Friday, September 14, 2012

Unisex Art Club and Art Club for Women.

I have a small piece in a show that opens tonight at the Cincinnati Art Club.  

Unbolted, 3 1/2" x 5", oil on linen, ©copyright Richard Luschek 2012
Signature Member Show Opening Reception
Friday, September 14, 6-9 p.m.
Exhibit open Sat., Sun., Sept. 15, 16, 22, 23

1021 Parkside Place, Cincinnati, Oh 45202

Yesterday I was honored to be asked to judge an art show for the Cincinnati Women's Art Club. The show is the Annual Members Exhibit, and will open this Sunday, September 15 through October 7th.

I had to chose 1st, 2nd and 3rd. Out of an entire room packed with paintings that is a challenge. I thought I would talk a bit about my method for choosing the works I did. I do enjoy judging art shows, as it is a solid lesson in what makes a painting successful. 
My first method is to do a cursory stroll through the gallery to quickly look at everything. I then stand in the middle of the room and slowly spin around to see what attracts my eye. I grabbed some cards they had stacked by the door as advertising for the show- I grabbed a handful and dropped cards in front of pieces I thought should be considered for the top prizes. I quickly narrowed it down to about 10. The only issue with this is that twice, club members strolled through while I was judging and tidied up the space, picking up my cards.
Then I made sure to slowly walk around and look at every piece. I found it interesting how many pieces I had not seen at all in the first two go arounds. Now that I was forcing myself to look at each one I was finally looking at some of them. Interestingly, this did not change my initial decisions at all. The paintings "invisible" to my initial look, were not helped by careful study.

So, the lesson learned- a painting has to have a powerful abstraction of lights and darks. When I say light and dark, I do not mean white and black, but some arrangement of values that catches the eye. Paintings can be monochromatic, but they should never be monovalumatic- is that a word? Well, it is now, it means having a single value. Paintings are going to be more successful with clearly stated value patterns with a pleasing arrangement.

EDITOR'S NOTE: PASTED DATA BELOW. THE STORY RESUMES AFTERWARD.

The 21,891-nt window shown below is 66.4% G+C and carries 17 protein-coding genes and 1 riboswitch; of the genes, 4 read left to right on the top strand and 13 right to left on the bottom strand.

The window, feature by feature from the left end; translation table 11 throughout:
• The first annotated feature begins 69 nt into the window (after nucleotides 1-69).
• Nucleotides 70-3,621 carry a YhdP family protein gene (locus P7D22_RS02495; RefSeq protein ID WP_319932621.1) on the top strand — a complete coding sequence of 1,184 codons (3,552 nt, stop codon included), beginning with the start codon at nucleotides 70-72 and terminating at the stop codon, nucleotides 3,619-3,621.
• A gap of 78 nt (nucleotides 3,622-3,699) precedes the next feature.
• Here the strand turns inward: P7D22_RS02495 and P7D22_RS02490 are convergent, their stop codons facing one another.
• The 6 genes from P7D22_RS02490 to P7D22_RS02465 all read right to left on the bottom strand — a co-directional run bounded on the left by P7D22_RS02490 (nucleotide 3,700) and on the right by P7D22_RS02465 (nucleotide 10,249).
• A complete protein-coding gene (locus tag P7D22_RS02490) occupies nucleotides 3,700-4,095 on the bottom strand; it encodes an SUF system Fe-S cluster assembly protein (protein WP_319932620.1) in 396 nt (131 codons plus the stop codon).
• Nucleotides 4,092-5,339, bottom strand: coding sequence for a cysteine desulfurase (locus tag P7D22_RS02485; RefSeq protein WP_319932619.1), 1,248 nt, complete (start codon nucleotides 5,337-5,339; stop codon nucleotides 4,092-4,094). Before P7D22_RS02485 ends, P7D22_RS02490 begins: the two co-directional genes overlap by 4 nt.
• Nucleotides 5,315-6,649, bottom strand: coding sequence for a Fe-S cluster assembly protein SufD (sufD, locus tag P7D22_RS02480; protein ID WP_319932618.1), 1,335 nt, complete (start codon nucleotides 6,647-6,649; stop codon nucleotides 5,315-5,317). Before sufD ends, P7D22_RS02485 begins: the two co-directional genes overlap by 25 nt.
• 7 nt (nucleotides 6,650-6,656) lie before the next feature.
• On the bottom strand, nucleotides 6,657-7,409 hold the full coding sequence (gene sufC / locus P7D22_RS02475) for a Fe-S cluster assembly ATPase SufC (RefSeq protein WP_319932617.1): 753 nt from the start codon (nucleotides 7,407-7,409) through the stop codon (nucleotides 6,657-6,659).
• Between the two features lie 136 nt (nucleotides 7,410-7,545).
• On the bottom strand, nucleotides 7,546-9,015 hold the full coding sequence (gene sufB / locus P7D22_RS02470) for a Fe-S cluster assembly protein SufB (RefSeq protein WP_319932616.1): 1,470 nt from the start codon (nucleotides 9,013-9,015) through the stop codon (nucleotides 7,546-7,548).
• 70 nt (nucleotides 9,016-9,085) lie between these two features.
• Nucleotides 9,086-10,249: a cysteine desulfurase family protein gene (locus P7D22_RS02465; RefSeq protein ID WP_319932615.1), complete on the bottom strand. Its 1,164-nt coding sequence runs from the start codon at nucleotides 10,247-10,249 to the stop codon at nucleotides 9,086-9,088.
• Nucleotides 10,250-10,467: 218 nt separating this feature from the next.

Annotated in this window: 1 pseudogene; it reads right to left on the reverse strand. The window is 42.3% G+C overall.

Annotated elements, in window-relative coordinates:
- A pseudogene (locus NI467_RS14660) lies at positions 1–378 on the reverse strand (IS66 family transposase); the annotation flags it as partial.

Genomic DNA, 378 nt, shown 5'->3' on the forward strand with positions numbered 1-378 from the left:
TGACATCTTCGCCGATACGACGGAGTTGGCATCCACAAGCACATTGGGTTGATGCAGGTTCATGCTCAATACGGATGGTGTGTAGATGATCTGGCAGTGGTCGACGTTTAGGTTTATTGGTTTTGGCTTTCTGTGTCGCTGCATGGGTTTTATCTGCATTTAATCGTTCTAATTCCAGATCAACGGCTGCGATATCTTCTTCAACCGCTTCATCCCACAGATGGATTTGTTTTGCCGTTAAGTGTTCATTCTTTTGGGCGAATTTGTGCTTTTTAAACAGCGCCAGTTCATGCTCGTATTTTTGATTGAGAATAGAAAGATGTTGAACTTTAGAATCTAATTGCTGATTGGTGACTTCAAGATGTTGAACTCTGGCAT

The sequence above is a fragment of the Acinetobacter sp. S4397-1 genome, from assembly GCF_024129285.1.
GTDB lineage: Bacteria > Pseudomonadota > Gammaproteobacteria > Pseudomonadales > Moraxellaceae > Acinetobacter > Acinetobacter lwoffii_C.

I also considered good used of color and edges to control the space and atmosphere in a picture. There were a few paintings that had deep space, with good drawing, but the artists had not adjusted the color or edges at all to control space.

I want to stress how little subject matter influenced what I chose. A painting of road kill could have won if it was done well enough and had some beauty. A judge does of course have specific tastes. I tend towards realism, so any paintings that were merely abstract were probably not going to get much consideration. Sorry, life is not fair.  

I think most people see me as a still life painter. While a few still lifes were in my top 10, I did not pick a single still life for an award. Again, I may have been harder on still life, but again, I tried to make it a visual game.
I will be at the Fund Raising Event on September 21st, so anyone with paintings in the show that has questions about my thoughts on their work can of course talk to me. Be prepared, I may be a bit tipsy and opinionated, but my wife will be there to make sure I am well behaved.

Tuesday, September 11, 2012

9-11 Remembered

Thought I would just repost what I wrote last year on the ten year anniversary:

Of course we are all reflecting on this terrible day in American history. I thought I would post some of my experiences from that memorable week.

Avenue in the Rain by Childe Hassam (1917)

It was going to be a memorable day for me no matter the events that occurred that morning in Manhattan. I happened to packing my car getting ready to drive 900 plus miles to New Hampshire. I had only been married 3 years to my wife when I got the idea in my head that I needed some serious training if I wanted to be a painter. Laura was very supportive in this decision and traveled with me to Italy to look at a few Ateliers. Oddly, I chose The Paul Ingbretson School of Drawing and Painting in Manchester, New Hampshire without having visited it. It came highly recommended by Carl Samson.
I would like to stress, that I am not much of a traveler. I am also not a very good driver (I was in an accident just a week before- having driven into the side of a huge tour bus). So the idea of leaving my new wife in Cincinnati, while I drive 900 miles to a place I had never been, not knowing a soul, with no arrangements for a place to live, for an undetermined period of time was pretty daunting already. The plan was to leave early on September 11. As Laura and I where busy packing the car, I decided to check my email and received one from a  friend in Sweden asking "What the hell is going on in NY?"